ClinicalTrials.gov
ClinicalTrials.gov Menu

Daily Intermittent Hypoxia and Task-Specific Upper Limb Training in Persons With Chronic Incomplete SCI

The safety and scientific validity of this study is the responsibility of the study sponsor and investigators. Listing a study does not mean it has been evaluated by the U.S. Federal Government. Know the risks and potential benefits of clinical studies and talk to your health care provider before participating. Read our disclaimer for details.
ClinicalTrials.gov Identifier: NCT03262766
Recruitment Status : Recruiting
First Posted : August 25, 2017
Last Update Posted : August 31, 2017
Sponsor:
Collaborator:
U.S. Department of Education
Information provided by (Responsible Party):
Milap Sandhu, Shirley Ryan AbilityLab

Brief Summary:

The purpose of this research study is to investigate the effectiveness of a combinatorial therapy of breathing low oxygen in short bursts-acute intermittent hypoxia (AIH) and upper limb training on arm strength and function, and comparing it with individual treatments in persons with spinal cord injuries.

The investigators hypothesize that a combinatorial intervention with AIH therapy + upper limb training will be significantly more effective in improving hand function, compared to individual treatments alone.

To test this hypothesis, the investigators will determine the impact of combined daily AIH therapy and high-repetition task-specific upper extremity training on arm strength and hand dexterity in persons with spinal cord injuries.


Condition or disease Intervention/treatment Phase
Spinal Cord Injuries Other: Acute Intermittent Hypoxia (AIH) Behavioral: Upper extremity training Other: Sham Acute intermittent hypoxia Not Applicable

Detailed Description:

The objective of this research project is to determine the effect of a 5-day intervention with daily acute intermittent hypoxia (AIH) therapy, either alone or coupled with task-specific training, on upper extremity function in individuals with chronic, incomplete SCI.

Previous work already determined that breathing low levels of oxygen for short periods of time (also known as acute intermittent hypoxia) can improve lower limb motor function in persons with spinal injury. Specifically, this study is being done to determine if pre-treatment with intermittent hypoxia can enhance the beneficial effects of upper limb training on the restoration of limb function in persons with spinal injury.

This is a blinded study, which means that the subject will not know which treatment they are receiving. They will either receive intermittent periods of low oxygen (hypoxia) or a session composed of only normal room air. They will be randomly assigned to a treatment based on chance. Neither the subject nor the researcher chooses the assigned group. They will have an equal chance of being in either group.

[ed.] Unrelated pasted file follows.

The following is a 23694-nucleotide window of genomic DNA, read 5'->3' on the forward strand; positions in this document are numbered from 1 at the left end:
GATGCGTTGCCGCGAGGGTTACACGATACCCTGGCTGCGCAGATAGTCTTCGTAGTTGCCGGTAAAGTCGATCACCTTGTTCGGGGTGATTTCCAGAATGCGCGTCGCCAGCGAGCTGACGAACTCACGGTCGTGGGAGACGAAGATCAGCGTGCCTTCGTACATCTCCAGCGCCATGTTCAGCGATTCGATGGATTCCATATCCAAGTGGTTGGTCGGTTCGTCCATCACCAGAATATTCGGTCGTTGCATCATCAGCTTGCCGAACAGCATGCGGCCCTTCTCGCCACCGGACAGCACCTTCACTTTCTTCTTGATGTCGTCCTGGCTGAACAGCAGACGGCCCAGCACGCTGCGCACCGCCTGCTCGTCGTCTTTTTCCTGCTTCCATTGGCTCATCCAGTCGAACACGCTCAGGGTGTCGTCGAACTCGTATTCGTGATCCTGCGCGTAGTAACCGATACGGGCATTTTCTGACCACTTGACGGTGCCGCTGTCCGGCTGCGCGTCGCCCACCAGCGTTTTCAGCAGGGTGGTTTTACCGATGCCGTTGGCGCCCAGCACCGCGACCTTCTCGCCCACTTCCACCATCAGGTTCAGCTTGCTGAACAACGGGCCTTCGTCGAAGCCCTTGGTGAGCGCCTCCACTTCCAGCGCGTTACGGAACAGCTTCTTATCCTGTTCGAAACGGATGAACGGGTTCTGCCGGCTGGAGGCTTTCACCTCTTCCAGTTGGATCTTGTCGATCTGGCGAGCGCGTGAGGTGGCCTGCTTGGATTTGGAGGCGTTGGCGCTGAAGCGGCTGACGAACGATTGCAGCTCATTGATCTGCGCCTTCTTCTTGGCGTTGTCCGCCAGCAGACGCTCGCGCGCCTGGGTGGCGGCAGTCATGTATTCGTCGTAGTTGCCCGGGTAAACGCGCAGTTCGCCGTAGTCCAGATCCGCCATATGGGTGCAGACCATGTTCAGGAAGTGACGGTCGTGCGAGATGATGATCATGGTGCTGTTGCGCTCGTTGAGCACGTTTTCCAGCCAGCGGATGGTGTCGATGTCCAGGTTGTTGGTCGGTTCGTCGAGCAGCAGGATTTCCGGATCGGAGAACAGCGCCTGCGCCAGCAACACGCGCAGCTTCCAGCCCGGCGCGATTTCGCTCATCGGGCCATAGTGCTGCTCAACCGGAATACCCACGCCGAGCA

The participant will receive a daily 5-day intervention with either acute intermittent hypoxia (AIH) therapy or room air, either alone or coupled with task-specific training, on upper extremity function in individuals with chronic, incomplete SCI. This will be preceded by a baseline testing visit prior to the intervention, and followed by a 4 week follow up period to assess the effects of the interventions over time.

The total duration of participation in the study intervention protocol is 1 week. Including the follow up period, the subjects will participate for a total of 6 weeks.


Study Type : Interventional  (Clinical Trial)
Estimated Enrollment : 80 participants
Allocation: Randomized
Intervention Model: Factorial Assignment
Intervention Model Description:

Subjects will then be randomized to one of the four arms. The four arms of interventions are:

  1. Acute intermittent hypoxia (AIH) therapy
  2. AIH therapy + Upper extremity training
  3. Sham AIH therapy + Upper extremity training
  4. Sham Hypoxia
Masking: Double (Participant, Outcomes Assessor)
Masking Description: This is a blinded study, which means the participant will not know which treatment they are receiving. They will either receive intermittent periods of low oxygen (hypoxia) or a session composed of only normal room air. They will be randomly assigned to a treatment based on chance, like a flip of a coin. Neither you nor the researcher chooses your assigned group. They will have an equal chance of being in either group. Upon acceptance into the study, subjects will be assigned an identification number. Data pertaining to each subject will only be identified by this number. Any forms/files containing the subject's personal information and their ID number will be housed in a locked office/laboratory space. The outcomes assessor will also be blinded to the intervention the subject received.
Primary Purpose: Treatment
Official Title: Daily Intermittent Hypoxia and Task-Specific Upper Limb Training in Persons With Chronic Incomplete SCI
Actual Study Start Date : June 24, 2017
Estimated Primary Completion Date : October 30, 2019
Estimated Study Completion Date : October 30, 2020

Resource links provided by the National Library of Medicine


Arm Intervention/treatment
Active Comparator: Acute intermittent hypoxia (AIH)

Subjects will be exposed to acute intermittent hypoxia, daily for 5 days. Each session will consist of up to 90 seconds of 9-10% Oxygen (FiO2 0.09), alternating with up to 90 seconds of 21% Oxygen (normoxic air FiO2 0.21). The delivery of hypoxia and normoxic air mixtures will be repeated up to 18 times per session each, for up to 45 minutes, to maintain SpO2 at 80-90%. If the SpO2 drops below 75%, hypoxia exposure will be terminated immediately.

There is continuous monitoring of respiratory rate, heart rate and peripheral arterial oxyhemoglobin saturation (SpO2).

Other: Acute Intermittent Hypoxia (AIH)